Benign paroxysmal positional vertigo (BPPV) is by far the most common type of dizziness, affecting 3 -to-4 percent of the population at some point. Some people have a single, brief attack, whereas others can have repeated and sometimes prolonged episodes.
The condition is more common in people over 50, in women more than in men (3:1), in persons with osteopenia or osteoporosis and those low in vitamin D. Dizziness typically occurs while rolling over in bed, getting in or out or tilting the head back or for- ward. Many patients also have nausea.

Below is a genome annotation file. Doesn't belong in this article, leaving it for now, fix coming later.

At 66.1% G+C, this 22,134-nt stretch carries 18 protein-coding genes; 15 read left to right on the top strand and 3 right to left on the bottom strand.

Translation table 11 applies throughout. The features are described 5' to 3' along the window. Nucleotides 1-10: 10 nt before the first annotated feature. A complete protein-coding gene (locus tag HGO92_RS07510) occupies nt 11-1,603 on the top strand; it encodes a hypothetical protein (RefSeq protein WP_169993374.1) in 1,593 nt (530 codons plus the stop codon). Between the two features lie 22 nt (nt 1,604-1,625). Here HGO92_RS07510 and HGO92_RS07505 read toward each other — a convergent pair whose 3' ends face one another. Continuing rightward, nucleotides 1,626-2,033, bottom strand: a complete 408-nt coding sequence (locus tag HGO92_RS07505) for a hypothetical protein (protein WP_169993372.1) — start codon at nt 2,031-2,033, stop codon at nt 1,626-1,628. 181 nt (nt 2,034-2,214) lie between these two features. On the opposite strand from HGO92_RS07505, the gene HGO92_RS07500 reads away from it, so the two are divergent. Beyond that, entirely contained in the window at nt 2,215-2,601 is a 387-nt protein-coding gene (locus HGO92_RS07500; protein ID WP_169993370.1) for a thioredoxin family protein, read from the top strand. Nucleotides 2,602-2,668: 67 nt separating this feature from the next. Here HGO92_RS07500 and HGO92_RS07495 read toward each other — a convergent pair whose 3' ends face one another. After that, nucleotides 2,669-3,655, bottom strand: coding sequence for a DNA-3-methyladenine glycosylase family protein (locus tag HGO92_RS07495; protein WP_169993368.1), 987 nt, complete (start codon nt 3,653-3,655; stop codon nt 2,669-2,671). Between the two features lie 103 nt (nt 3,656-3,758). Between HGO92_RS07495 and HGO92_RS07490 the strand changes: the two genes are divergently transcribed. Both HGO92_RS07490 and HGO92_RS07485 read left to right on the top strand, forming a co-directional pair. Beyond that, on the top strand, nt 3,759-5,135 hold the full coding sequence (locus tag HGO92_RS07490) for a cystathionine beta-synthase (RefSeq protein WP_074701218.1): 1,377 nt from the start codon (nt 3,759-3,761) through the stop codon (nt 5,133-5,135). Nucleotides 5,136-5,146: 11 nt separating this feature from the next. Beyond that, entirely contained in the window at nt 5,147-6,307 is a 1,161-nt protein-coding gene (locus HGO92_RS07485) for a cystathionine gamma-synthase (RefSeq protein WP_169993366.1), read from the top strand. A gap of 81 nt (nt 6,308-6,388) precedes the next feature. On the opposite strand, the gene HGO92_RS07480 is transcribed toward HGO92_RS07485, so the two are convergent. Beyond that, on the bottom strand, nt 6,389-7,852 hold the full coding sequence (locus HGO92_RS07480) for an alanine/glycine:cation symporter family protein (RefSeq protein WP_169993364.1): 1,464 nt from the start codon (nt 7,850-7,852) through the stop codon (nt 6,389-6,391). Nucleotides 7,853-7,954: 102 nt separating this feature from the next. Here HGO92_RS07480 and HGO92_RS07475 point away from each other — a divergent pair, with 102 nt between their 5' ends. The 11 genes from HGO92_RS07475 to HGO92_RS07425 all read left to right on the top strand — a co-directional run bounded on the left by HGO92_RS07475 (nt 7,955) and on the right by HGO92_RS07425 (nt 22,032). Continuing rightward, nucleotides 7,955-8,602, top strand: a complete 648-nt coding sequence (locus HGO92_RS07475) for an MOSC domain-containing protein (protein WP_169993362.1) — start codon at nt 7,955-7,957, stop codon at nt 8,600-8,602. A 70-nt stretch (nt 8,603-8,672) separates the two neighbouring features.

BPPV is caused by little dislodged crystals getting into one of the ear’s three semi-circular canals that stimulate nerve endings, leading to a vertiginous nerve signal being sent to the brain. Therapy involves special head maneuvers to reposition the out- of-place crystals. An accurate diagnosis and instruction in proper therapeutic maneuvers are best done at a balance center.